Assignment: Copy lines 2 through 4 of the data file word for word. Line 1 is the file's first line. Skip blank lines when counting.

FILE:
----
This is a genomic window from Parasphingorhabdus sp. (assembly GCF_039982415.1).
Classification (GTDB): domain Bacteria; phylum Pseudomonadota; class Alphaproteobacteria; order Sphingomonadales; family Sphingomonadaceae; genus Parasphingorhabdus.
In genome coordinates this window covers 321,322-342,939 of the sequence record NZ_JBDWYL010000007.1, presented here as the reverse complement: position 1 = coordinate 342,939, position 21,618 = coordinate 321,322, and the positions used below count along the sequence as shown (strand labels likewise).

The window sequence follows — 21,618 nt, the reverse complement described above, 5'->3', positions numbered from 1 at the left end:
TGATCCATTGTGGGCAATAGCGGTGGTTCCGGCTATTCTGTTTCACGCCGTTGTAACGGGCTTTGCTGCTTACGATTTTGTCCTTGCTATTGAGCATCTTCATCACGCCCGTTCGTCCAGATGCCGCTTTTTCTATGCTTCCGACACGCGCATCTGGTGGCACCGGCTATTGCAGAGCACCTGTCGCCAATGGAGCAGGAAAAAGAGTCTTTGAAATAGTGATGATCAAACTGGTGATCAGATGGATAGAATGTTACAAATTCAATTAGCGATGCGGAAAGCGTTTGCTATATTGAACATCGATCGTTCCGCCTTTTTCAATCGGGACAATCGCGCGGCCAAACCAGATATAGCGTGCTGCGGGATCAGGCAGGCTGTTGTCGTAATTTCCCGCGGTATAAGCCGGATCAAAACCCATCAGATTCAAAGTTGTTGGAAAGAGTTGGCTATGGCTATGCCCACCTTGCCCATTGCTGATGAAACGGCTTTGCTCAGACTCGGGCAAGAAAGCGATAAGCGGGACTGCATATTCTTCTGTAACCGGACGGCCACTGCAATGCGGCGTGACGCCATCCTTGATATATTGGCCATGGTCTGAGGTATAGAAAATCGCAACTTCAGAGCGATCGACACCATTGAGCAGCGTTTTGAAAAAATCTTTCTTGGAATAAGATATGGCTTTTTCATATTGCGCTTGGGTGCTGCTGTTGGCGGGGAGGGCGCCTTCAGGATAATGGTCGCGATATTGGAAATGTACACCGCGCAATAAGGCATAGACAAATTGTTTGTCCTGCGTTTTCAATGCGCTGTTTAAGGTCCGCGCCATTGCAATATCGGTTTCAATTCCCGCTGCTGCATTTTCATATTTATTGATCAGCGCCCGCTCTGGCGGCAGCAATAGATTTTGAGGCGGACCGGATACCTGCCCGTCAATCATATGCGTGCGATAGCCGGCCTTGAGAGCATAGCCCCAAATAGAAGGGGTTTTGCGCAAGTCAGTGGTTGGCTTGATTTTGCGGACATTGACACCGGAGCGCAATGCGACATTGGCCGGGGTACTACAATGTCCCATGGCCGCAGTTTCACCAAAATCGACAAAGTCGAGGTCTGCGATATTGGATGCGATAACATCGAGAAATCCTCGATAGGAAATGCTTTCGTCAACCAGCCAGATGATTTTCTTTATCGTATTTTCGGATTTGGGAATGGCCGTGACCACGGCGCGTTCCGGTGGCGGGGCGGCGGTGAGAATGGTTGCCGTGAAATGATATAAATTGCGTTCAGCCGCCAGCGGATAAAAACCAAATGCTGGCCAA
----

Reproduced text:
Classification (GTDB): domain Bacteria; phylum Pseudomonadota; class Alphaproteobacteria; order Sphingomonadales; family Sphingomonadaceae; genus Parasphingorhabdus.
In genome coordinates this window covers 321,322-342,939 of the sequence record NZ_JBDWYL010000007.1, presented here as the reverse complement: position 1 = coordinate 342,939, position 21,618 = coordinate 321,322, and the positions used below count along the sequence as shown (strand labels likewise).

The window sequence follows — 21,618 nt, the reverse complement described above, 5'->3', positions numbered from 1 at the left end: